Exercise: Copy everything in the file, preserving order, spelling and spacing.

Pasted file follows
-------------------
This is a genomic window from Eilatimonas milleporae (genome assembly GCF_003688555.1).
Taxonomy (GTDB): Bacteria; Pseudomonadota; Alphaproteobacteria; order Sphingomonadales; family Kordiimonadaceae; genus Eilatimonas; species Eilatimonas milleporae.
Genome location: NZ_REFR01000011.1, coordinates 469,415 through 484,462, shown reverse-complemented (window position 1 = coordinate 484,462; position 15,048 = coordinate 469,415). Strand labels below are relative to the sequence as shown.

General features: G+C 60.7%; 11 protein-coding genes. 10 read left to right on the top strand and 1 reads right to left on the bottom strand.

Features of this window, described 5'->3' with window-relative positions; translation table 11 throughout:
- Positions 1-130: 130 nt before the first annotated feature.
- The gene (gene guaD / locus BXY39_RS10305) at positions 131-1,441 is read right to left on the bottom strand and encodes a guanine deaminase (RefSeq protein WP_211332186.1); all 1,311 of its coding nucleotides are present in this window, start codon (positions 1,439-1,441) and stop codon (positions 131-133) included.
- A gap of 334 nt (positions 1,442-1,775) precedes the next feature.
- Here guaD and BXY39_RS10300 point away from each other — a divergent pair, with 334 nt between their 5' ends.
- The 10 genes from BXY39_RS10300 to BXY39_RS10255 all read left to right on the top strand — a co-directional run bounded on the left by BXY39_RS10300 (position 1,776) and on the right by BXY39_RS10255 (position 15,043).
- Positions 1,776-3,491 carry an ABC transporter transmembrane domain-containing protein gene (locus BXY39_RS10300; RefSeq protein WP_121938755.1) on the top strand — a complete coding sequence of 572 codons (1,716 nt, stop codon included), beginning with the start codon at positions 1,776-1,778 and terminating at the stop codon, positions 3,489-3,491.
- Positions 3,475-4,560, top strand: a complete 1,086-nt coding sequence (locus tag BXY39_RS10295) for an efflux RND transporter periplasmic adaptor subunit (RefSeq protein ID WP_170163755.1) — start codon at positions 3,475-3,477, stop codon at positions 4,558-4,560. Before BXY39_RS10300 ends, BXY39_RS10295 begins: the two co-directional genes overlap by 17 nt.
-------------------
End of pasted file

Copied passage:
This is a genomic window from Eilatimonas milleporae (genome assembly GCF_003688555.1).
Taxonomy (GTDB): Bacteria; Pseudomonadota; Alphaproteobacteria; order Sphingomonadales; family Kordiimonadaceae; genus Eilatimonas; species Eilatimonas milleporae.
Genome location: NZ_REFR01000011.1, coordinates 469,415 through 484,462, shown reverse-complemented (window position 1 = coordinate 484,462; position 15,048 = coordinate 469,415). Strand labels below are relative to the sequence as shown.

General features: G+C 60.7%; 11 protein-coding genes. 10 read left to right on the top strand and 1 reads right to left on the bottom strand.

Features of this window, described 5'->3' with window-relative positions; translation table 11 throughout:
- Positions 1-130: 130 nt before the first annotated feature.
- The gene (gene guaD / locus BXY39_RS10305) at positions 131-1,441 is read right to left on the bottom strand and encodes a guanine deaminase (RefSeq protein WP_211332186.1); all 1,311 of its coding nucleotides are present in this window, start codon (positions 1,439-1,441) and stop codon (positions 131-133) included.
- A gap of 334 nt (positions 1,442-1,775) precedes the next feature.
- Here guaD and BXY39_RS10300 point away from each other — a divergent pair, with 334 nt between their 5' ends.
- The 10 genes from BXY39_RS10300 to BXY39_RS10255 all read left to right on the top strand — a co-directional run bounded on the left by BXY39_RS10300 (position 1,776) and on the right by BXY39_RS10255 (position 15,043).
- Positions 1,776-3,491 carry an ABC transporter transmembrane domain-containing protein gene (locus BXY39_RS10300; RefSeq protein WP_121938755.1) on the top strand — a complete coding sequence of 572 codons (1,716 nt, stop codon included), beginning with the start codon at positions 1,776-1,778 and terminating at the stop codon, positions 3,489-3,491.
- Positions 3,475-4,560, top strand: a complete 1,086-nt coding sequence (locus tag BXY39_RS10295) for an efflux RND transporter periplasmic adaptor subunit (RefSeq protein ID WP_170163755.1) — start codon at positions 3,475-3,477, stop codon at positions 4,558-4,560. Before BXY39_RS10300 ends, BXY39_RS10295 begins: the two co-directional genes overlap by 17 nt.